Australian International Traders
This research report became a catalyst for a reversal of the Australian Government's decision to not introduce Authorised Economic Operator (AEO) program.
UN Sustainable Development Goals
This research supports United Nations Sustainable Development Goals:
Following the 2001 terrorist attacks in the United States, international organisations developed initiatives to secure international supply chains against terrorist and other threats. Australian traders were disadvantaged by the Australian government's decision to not join an international trade facilitation scheme in 2012.
[Between 2015-2025] the Australian Trusted Trader programme is expected to deliver an increase in household consumption of $2.2 billion, as well as additional business investment of almost $1 billion. For the Australian industry involved in the programme…there is expected to be a substantial benefit, a direct impact of $2.9 billion and associated regulatory savings of $42.2 million.
– The Hon Peter Dutton MP
Researchers from the Centre for Customs and Excise Studies, Charles Sturt University, David Widdowson, Bryce Blegen and Mikhail Kashubsky, and Andrew Grainger from the University of Nottingham, U.K., published a report in 2014. The report examined AEO schemes implemented around the world, demonstrated the potential economic benefits of introducing such a scheme in Australia, and captured views and specific recommendations of industry stakeholders on what form an Australian program should take.
The research report ultimately became a catalyst for a reversal of the Government’s earlier decision to not introduce an AEO program. It led to the introduction of the Australian Trusted Trader (ATT) Program in 2015, which incorporates many of the research recommendations. To date, over 600 companies have joined the ATT program.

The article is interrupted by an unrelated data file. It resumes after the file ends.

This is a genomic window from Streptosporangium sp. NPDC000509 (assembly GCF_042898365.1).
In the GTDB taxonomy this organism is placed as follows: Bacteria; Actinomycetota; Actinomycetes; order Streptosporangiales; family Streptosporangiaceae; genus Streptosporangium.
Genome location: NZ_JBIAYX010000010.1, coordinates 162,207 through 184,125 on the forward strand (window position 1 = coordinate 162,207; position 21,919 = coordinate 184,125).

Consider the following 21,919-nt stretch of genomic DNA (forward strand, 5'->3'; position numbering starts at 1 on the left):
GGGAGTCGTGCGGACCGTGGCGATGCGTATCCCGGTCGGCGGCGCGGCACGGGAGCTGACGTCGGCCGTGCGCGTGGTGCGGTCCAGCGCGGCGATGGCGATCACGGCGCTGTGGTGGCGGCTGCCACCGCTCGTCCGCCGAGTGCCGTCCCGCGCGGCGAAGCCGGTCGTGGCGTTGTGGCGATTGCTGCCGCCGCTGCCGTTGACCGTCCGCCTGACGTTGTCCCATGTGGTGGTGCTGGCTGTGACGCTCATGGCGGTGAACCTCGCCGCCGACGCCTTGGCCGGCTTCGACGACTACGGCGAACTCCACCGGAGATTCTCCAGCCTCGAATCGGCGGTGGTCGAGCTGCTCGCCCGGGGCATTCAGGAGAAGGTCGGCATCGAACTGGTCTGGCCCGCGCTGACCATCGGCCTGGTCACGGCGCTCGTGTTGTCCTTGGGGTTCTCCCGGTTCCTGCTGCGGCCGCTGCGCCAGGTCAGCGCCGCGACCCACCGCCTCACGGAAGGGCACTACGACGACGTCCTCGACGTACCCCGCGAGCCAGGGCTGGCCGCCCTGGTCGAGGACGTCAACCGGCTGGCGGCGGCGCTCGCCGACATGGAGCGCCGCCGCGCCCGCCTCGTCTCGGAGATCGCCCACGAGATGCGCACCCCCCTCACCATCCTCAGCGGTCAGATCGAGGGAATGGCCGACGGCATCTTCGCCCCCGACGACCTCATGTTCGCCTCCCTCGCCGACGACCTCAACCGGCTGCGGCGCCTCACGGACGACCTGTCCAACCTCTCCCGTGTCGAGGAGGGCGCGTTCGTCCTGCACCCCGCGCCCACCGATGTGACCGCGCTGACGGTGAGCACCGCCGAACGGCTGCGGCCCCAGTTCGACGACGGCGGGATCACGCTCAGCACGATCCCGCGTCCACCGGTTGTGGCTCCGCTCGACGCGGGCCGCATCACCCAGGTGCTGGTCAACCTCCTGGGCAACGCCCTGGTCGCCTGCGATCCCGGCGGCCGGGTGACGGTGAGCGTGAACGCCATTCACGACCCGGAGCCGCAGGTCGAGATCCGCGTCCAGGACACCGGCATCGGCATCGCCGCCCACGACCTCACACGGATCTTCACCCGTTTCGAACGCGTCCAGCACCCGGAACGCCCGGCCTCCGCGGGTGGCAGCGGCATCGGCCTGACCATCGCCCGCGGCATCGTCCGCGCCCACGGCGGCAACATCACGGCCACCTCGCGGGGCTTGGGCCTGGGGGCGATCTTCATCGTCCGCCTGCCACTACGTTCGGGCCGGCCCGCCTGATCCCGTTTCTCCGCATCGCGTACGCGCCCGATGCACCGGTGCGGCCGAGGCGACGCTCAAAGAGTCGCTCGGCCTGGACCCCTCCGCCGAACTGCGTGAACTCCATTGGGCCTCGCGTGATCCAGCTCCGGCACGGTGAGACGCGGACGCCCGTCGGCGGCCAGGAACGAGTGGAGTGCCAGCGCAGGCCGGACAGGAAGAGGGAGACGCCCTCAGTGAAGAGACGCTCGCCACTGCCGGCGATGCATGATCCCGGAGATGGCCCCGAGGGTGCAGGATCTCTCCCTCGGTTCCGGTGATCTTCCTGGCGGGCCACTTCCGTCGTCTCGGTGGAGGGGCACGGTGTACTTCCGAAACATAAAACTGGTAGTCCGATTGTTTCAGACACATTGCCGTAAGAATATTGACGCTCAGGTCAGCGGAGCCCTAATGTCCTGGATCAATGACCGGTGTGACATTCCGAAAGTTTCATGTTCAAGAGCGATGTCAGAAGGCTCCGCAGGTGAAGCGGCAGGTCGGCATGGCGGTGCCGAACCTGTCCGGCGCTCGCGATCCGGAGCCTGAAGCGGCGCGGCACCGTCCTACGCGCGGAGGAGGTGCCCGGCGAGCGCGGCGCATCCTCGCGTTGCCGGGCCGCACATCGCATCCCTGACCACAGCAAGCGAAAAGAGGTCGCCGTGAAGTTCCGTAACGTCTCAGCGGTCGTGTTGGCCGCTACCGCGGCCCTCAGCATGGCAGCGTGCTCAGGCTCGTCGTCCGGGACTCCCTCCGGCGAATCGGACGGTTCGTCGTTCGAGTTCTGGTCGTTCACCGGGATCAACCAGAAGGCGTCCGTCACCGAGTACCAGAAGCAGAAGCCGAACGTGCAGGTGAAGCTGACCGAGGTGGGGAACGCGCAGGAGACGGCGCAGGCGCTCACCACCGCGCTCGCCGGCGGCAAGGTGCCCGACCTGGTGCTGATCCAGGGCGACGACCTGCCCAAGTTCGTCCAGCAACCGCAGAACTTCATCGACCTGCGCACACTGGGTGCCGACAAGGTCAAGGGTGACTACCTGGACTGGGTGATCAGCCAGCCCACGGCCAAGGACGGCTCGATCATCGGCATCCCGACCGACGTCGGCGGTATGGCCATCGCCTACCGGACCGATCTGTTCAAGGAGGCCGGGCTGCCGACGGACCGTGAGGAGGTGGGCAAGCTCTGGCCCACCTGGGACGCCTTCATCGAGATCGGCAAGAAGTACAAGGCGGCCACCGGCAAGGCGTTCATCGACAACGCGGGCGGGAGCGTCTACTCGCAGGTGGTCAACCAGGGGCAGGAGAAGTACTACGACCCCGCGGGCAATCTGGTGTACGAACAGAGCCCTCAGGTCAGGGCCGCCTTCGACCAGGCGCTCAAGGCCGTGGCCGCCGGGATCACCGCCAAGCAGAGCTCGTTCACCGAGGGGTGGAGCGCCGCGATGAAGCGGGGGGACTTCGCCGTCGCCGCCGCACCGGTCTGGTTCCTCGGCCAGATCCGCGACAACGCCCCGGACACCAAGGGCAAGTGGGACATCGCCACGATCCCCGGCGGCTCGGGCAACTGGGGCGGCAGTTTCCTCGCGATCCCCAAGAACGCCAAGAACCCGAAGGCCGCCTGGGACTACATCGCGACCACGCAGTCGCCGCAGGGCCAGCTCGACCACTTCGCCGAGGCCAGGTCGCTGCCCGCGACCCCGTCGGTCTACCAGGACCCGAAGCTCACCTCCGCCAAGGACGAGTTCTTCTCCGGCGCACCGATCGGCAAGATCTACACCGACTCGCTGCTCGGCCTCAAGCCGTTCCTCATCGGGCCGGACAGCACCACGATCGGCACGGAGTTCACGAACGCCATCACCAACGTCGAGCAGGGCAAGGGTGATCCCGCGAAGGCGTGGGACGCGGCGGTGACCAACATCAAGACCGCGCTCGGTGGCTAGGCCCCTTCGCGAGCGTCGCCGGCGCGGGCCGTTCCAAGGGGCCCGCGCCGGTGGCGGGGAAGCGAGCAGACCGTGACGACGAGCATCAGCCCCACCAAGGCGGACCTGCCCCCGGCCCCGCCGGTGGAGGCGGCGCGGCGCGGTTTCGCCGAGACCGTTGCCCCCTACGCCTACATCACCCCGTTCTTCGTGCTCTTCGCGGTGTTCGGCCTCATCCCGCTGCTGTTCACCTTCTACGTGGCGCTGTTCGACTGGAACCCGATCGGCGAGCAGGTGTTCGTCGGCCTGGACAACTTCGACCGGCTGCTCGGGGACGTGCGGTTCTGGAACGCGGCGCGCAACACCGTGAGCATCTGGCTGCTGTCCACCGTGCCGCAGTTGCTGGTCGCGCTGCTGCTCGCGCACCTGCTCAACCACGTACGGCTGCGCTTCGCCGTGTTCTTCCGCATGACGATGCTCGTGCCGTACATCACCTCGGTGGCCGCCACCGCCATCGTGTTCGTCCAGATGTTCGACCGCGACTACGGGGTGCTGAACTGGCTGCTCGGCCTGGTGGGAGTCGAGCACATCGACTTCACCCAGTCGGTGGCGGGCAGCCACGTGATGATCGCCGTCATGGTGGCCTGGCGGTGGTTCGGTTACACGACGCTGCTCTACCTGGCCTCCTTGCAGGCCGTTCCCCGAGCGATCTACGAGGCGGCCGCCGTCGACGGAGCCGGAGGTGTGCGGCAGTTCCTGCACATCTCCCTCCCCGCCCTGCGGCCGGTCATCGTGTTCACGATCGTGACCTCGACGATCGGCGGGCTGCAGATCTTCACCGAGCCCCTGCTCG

- Over 600 companies have joined the ATT program to date
- Accredited companies in the ATT program receive expedited customs clearance and fewer checks
- ATT brings significant economic benefits and regulatory savings
ATT accreditation benefits Australian businesses involved in international trade and transport, including:
- Exporters and importers
- Logistics service providers
- Transport Operators
- Express Carriers
- Customs brokers
ATT better facilitates legitimate trade whilst maintaining appropriate levels of trade security. The program delivers significant economic benefits in terms of Australian household consumption, additional business investment and regulatory savings.
Dr Mikhail Kashubsky's research interests include offshore oil and gas security, maritime security, law of the sea, supply chain security, international trade and customs Law.
Professor David Widdowson's research interests include trade facilitation, regulatory compliance management, risk management and supply chain security.
Mr Bryce Blegen work is focused on the provision of professional advice and training in the areas of global import and export compliance, supply-chain security, and cross-border process optimization.
Funding and collaborators
Funding was provided by the Australian International Trade and Transport Industry Development Fund and Charles Sturt University.
Major industry associations during the research project include:
- Customs Brokers and Forwarders Council of Australia Inc.
- Export Council of Australia
- Australian Federation of International Forwarders
- Conference of Asia Pacific Express Carriers
- Shipping Australia Limited
- Australian Chamber of Commerce and Industry
Charles Sturt University aims to create a world worth living in
International trade is vital to the Australian economy. This research ensures that Australia remains internationally competitive, enhancing economic prosperity and national security.